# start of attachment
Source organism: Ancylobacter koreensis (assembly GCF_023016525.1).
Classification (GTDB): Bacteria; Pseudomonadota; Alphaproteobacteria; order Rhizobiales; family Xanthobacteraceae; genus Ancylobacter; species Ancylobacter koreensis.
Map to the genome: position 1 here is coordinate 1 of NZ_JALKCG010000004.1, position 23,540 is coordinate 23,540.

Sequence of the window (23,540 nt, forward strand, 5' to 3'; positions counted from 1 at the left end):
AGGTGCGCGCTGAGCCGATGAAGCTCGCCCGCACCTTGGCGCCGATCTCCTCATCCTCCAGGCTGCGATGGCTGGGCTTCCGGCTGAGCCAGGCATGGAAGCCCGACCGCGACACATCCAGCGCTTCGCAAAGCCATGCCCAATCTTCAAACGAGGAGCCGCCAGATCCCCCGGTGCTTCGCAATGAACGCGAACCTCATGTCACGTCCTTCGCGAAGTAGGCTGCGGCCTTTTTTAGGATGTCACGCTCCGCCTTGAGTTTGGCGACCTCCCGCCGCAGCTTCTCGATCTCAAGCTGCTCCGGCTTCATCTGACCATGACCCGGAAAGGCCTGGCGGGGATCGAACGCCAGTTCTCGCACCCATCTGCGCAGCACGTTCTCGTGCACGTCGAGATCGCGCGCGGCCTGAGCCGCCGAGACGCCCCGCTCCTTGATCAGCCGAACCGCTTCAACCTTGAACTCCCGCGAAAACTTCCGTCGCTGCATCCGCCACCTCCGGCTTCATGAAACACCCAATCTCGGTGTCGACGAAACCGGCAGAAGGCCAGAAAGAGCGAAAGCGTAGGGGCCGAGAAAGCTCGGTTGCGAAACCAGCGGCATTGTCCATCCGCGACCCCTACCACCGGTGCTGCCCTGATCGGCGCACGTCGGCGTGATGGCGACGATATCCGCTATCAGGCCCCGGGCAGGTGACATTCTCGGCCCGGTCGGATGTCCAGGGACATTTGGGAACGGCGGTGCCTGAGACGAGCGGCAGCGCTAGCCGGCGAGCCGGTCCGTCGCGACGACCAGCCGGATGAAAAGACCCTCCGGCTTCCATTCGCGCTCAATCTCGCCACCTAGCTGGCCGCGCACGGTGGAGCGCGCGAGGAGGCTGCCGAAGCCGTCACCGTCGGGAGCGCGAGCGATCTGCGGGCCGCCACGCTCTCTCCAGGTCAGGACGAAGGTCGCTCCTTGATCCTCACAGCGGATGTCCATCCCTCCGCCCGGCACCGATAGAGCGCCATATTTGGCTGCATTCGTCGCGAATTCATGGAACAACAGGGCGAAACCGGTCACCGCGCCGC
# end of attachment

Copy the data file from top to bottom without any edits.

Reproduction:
Source organism: Ancylobacter koreensis (assembly GCF_023016525.1).
Classification (GTDB): Bacteria; Pseudomonadota; Alphaproteobacteria; order Rhizobiales; family Xanthobacteraceae; genus Ancylobacter; species Ancylobacter koreensis.
Map to the genome: position 1 here is coordinate 1 of NZ_JALKCG010000004.1, position 23,540 is coordinate 23,540.

Sequence of the window (23,540 nt, forward strand, 5' to 3'; positions counted from 1 at the left end):
AGGTGCGCGCTGAGCCGATGAAGCTCGCCCGCACCTTGGCGCCGATCTCCTCATCCTCCAGGCTGCGATGGCTGGGCTTCCGGCTGAGCCAGGCATGGAAGCCCGACCGCGACACATCCAGCGCTTCGCAAAGCCATGCCCAATCTTCAAACGAGGAGCCGCCAGATCCCCCGGTGCTTCGCAATGAACGCGAACCTCATGTCACGTCCTTCGCGAAGTAGGCTGCGGCCTTTTTTAGGATGTCACGCTCCGCCTTGAGTTTGGCGACCTCCCGCCGCAGCTTCTCGATCTCAAGCTGCTCCGGCTTCATCTGACCATGACCCGGAAAGGCCTGGCGGGGATCGAACGCCAGTTCTCGCACCCATCTGCGCAGCACGTTCTCGTGCACGTCGAGATCGCGCGCGGCCTGAGCCGCCGAGACGCCCCGCTCCTTGATCAGCCGAACCGCTTCAACCTTGAACTCCCGCGAAAACTTCCGTCGCTGCATCCGCCACCTCCGGCTTCATGAAACACCCAATCTCGGTGTCGACGAAACCGGCAGAAGGCCAGAAAGAGCGAAAGCGTAGGGGCCGAGAAAGCTCGGTTGCGAAACCAGCGGCATTGTCCATCCGCGACCCCTACCACCGGTGCTGCCCTGATCGGCGCACGTCGGCGTGATGGCGACGATATCCGCTATCAGGCCCCGGGCAGGTGACATTCTCGGCCCGGTCGGATGTCCAGGGACATTTGGGAACGGCGGTGCCTGAGACGAGCGGCAGCGCTAGCCGGCGAGCCGGTCCGTCGCGACGACCAGCCGGATGAAAAGACCCTCCGGCTTCCATTCGCGCTCAATCTCGCCACCTAGCTGGCCGCGCACGGTGGAGCGCGCGAGGAGGCTGCCGAAGCCGTCACCGTCGGGAGCGCGAGCGATCTGCGGGCCGCCACGCTCTCTCCAGGTCAGGACGAAGGTCGCTCCTTGATCCTCACAGCGGATGTCCATCCCTCCGCCCGGCACCGATAGAGCGCCATATTTGGCTGCATTCGTCGCGAATTCATGGAACAACAGGGCGAAACCGGTCACCGCGCCGC